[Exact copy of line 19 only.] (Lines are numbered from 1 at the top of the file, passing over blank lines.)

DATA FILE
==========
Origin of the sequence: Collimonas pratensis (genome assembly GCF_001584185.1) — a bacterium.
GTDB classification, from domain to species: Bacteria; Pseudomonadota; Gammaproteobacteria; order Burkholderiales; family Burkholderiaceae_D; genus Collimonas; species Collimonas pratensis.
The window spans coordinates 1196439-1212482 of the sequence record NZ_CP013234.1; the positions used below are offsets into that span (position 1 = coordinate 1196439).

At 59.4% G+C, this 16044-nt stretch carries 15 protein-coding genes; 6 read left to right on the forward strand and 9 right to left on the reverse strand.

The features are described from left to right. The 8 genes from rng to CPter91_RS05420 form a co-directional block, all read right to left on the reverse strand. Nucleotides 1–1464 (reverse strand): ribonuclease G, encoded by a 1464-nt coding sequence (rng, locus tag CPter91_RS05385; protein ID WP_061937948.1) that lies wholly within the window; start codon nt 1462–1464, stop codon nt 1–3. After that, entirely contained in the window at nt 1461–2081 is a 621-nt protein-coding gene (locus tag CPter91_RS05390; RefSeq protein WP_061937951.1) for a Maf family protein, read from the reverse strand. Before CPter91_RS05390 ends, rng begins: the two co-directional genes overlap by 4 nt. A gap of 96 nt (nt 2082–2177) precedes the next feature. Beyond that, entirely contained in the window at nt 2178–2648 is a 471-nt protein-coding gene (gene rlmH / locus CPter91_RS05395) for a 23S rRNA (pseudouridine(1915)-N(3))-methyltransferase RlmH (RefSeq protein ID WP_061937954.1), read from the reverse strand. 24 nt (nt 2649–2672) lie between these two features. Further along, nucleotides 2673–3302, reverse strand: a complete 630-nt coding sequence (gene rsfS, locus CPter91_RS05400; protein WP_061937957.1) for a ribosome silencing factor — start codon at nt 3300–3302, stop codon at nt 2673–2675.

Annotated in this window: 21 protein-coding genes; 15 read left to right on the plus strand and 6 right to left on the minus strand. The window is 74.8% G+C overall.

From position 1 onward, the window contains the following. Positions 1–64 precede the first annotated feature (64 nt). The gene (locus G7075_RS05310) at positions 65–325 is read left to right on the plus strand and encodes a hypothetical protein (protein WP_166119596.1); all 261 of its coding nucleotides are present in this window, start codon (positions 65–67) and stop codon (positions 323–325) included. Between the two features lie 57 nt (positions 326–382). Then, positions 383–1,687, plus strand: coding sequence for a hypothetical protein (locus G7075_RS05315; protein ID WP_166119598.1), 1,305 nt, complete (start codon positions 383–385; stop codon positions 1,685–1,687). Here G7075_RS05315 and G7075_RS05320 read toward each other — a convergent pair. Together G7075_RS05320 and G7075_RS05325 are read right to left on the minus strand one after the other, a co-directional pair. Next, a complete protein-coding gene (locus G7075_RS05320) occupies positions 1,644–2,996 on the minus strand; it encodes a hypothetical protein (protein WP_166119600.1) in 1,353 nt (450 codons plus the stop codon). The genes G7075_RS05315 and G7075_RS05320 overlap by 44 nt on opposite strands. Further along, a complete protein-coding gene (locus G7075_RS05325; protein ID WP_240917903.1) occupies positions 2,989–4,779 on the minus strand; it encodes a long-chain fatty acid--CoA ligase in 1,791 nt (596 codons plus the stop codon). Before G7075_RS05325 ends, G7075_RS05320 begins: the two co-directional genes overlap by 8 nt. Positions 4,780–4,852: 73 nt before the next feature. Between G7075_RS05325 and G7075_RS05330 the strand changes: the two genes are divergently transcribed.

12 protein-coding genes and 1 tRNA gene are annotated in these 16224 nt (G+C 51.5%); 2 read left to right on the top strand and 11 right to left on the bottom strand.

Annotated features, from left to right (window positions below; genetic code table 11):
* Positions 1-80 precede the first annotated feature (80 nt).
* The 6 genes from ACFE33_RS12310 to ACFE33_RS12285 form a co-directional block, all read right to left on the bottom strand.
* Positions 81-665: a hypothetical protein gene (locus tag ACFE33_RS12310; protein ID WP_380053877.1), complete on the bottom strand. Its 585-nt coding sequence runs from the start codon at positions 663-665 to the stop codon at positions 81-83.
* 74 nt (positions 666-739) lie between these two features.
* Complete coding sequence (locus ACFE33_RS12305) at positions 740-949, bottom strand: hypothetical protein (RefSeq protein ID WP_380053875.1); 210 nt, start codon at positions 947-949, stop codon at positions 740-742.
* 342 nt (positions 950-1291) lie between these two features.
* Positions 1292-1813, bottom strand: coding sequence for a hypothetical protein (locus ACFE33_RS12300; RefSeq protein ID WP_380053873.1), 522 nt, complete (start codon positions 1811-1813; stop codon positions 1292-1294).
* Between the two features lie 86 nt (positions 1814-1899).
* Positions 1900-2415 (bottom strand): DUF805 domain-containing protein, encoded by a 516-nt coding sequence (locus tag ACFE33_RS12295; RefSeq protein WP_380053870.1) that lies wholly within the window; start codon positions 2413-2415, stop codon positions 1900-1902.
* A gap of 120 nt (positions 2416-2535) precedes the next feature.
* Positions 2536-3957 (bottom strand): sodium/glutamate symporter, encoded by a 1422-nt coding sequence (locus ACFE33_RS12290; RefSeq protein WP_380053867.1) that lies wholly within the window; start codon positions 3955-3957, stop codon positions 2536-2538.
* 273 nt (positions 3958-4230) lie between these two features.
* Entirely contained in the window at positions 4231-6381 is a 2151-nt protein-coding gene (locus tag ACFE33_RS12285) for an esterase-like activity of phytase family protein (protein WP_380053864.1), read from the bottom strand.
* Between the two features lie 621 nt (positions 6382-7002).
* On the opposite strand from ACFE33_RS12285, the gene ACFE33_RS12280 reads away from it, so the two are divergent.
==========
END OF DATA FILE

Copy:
* A gap of 120 nt (positions 2416-2535) precedes the next feature.